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As organizations transition to public or hybrid cloud, they inevitably have to choose a public cloud provider to host their cloud-based virtual machines. And while there are many infrastructure as a service (IaaS) providers, each has its own strengths and weaknesses. Furthermore, each public cloud provider has its own pricing structure, so the cost of running a VM in the cloud could differ substantially from one provider to the next.
This article is the third in a series that walks through the buying process for public cloud virtual server services. The first article described the benefits of hosting virtual servers in the cloud, while the second detailed public cloud costs and risks.
This article outlines the purchasing criteria to include in a vendor request for proposal (RFP) to ensure you get the right services for your environment.
The fourth article will compare market-leading public cloud virtual server services against established purchasing criteria and against each other to help you determine which service offers the best features and price for your needs.
Determining public cloud costs
New public cloud users are often surprised to learn that IaaS has a complicated pricing structure. You will rarely, if ever, find flat rate pricing for running a virtual machine (VM) in the cloud. And although cloud providers disclose their pricing formulas, they tend to be extremely complex, making it difficult to estimate the cost of running a public cloud VM.
These formulas are complex because they're based on the resources VMs consume. Some of the factors included in public cloud pricing structures are CPU consumption, the type of CPU activity being performed, network bandwidth consumption, storage I/O consumption, operating system (OS) selection, storage type and storage consumption on a per GB basis.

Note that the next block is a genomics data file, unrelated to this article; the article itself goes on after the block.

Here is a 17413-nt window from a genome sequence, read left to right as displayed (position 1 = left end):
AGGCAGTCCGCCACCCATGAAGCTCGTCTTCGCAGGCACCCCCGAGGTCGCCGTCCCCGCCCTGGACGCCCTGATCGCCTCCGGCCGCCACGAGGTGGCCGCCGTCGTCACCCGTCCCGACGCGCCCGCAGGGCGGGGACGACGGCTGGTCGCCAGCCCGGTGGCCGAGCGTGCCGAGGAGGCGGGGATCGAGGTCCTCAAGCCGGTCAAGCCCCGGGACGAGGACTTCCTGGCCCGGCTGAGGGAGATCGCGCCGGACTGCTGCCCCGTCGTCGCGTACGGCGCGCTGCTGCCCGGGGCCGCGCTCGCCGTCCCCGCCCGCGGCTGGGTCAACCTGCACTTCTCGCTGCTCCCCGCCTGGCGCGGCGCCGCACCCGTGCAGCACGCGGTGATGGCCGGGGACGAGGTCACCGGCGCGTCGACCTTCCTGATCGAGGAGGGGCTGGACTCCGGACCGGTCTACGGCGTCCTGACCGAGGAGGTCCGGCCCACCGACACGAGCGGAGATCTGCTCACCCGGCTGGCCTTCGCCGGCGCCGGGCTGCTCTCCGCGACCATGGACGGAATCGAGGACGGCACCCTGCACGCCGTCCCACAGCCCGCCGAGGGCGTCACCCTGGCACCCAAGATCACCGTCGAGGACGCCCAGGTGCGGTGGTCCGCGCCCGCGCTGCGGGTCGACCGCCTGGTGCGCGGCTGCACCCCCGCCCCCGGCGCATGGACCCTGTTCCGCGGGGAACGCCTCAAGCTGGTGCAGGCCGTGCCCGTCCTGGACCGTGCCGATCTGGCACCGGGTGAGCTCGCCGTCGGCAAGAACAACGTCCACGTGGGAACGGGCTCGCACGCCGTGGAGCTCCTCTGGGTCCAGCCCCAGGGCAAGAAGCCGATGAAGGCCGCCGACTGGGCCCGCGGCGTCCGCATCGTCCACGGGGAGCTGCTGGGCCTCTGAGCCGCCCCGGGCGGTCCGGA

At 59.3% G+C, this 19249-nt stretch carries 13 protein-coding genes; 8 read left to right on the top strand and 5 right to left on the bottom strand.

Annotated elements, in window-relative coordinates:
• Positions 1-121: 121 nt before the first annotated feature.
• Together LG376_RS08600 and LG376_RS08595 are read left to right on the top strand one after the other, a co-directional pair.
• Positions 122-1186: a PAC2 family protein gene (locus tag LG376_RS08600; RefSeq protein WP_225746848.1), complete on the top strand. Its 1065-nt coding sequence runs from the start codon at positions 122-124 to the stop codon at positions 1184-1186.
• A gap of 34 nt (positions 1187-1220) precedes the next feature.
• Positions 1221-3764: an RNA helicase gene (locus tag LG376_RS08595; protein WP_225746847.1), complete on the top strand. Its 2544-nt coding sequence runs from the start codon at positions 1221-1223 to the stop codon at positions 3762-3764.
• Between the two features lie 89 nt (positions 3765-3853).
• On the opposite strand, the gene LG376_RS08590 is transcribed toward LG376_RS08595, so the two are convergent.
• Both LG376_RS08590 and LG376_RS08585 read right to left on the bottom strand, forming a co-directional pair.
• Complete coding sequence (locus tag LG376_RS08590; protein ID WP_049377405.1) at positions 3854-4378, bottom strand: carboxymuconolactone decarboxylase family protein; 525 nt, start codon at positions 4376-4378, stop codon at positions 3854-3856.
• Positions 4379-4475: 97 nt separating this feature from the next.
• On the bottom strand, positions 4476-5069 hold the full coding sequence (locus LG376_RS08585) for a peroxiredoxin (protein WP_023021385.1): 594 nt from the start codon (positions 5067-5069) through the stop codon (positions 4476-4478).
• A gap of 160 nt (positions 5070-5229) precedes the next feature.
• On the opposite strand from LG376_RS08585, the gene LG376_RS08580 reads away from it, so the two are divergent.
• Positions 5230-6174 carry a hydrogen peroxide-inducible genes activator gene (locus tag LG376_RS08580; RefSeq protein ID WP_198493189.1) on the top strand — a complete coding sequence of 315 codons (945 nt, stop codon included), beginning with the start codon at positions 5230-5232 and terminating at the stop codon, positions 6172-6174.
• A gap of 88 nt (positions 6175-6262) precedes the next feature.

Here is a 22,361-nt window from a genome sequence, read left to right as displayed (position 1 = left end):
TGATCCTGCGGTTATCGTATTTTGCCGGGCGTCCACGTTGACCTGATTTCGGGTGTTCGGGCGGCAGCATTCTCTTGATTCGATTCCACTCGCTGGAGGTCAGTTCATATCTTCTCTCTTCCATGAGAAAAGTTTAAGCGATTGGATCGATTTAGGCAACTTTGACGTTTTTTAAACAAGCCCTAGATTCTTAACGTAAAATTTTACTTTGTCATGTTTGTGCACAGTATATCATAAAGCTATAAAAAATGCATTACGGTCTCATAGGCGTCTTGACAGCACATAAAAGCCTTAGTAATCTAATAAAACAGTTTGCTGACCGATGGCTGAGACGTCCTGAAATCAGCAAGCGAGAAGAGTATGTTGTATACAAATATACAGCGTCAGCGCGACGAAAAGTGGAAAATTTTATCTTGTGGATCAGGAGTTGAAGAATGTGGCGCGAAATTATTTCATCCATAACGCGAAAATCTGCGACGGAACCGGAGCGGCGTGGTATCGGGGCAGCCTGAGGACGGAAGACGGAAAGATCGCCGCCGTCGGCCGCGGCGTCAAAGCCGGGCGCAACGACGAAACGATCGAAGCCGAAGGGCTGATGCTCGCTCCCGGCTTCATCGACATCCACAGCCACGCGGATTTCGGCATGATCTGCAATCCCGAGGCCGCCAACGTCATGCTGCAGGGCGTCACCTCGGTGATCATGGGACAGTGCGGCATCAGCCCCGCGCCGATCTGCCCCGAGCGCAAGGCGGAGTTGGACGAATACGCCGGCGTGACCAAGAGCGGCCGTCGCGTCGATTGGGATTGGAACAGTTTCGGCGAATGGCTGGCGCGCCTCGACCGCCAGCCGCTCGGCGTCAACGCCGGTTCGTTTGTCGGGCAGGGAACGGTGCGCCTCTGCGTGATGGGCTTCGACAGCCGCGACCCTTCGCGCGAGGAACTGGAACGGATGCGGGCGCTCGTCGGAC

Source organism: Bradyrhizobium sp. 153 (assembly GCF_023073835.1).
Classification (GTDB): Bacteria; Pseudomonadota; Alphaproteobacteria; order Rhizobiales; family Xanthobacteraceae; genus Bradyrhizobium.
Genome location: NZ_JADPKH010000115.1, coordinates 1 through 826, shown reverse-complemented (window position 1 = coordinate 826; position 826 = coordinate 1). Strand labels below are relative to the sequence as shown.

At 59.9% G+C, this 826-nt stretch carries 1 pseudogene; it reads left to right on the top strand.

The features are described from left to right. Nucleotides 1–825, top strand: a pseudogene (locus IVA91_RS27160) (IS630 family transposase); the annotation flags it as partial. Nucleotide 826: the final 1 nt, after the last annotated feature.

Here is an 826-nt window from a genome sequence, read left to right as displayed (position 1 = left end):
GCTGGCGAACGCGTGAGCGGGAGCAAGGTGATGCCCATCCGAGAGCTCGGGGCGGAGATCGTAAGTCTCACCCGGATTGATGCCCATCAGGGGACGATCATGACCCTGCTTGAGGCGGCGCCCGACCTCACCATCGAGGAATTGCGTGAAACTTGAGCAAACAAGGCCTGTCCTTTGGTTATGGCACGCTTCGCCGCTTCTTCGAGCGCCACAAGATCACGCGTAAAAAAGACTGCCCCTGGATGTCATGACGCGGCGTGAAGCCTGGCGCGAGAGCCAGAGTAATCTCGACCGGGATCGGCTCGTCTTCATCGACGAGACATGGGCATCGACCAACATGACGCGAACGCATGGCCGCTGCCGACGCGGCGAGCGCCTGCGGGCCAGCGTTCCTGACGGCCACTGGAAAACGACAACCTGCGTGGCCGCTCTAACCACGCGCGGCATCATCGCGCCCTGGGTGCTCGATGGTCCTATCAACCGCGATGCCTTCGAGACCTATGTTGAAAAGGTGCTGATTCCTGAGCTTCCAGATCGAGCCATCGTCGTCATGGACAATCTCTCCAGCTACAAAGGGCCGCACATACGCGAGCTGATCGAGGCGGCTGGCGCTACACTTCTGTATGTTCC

Before running a VM in the cloud, set up trial accounts with different cloud providers. This will create identical VMs on each cloud, and track costs. You can then compare how pricing differs from one provider to another.
For this method to work, however, the VMs must be somewhat representational of what you will run in your production environment.
VM migration to public cloud
Another important consideration is VM migration support. Most organizations have on-premises VMs they will migrate to public cloud. Most of the major public cloud providers offer a mechanism for importing existing VMs into the cloud, but some are easier to use than others. Some providers will give you a graphical interface, while others require the operation be performed programmatically.
Hypervisor support also varies widely among public cloud providers. For example, some providers make it easy to import VMware VMs, but do not support Citrix VMs.
Be aware of VM migration costs. Most public cloud providers charge you for the resources you use, including the storage space the new VMs occupy. Some cloud providers -- particularly the smaller ones -- may impose a surcharge for importing VMs.
Custom image support
Any public cloud provider allows you to create VMs based on precompiled generic images. But because they're generic, these images may not fully meet your needs. For example, you may want to create VM images that include your preferred antivirus software, or that adhere to specific security requirements.
These custom VM images make it easy to configure VMs to meet your specific needs, and to reproduce those configurations on future VMs. However, if you plan to create custom VMs in the cloud, you need to make sure your provider supports that process. And while major public cloud providers tend to offer that support, some make it easier than others to import those images. If you are considering smaller public cloud providers, make sure you understand their custom VM image support before signing on.
While any public cloud provider allows you to create generic VMs based on predefined templates, the complexity and number of those templates varies wildly. Generic VM templates typically include an OS and, possibly, the ability to build application servers. Providers don't always offer the same OSes or applications, if they offer applications at all.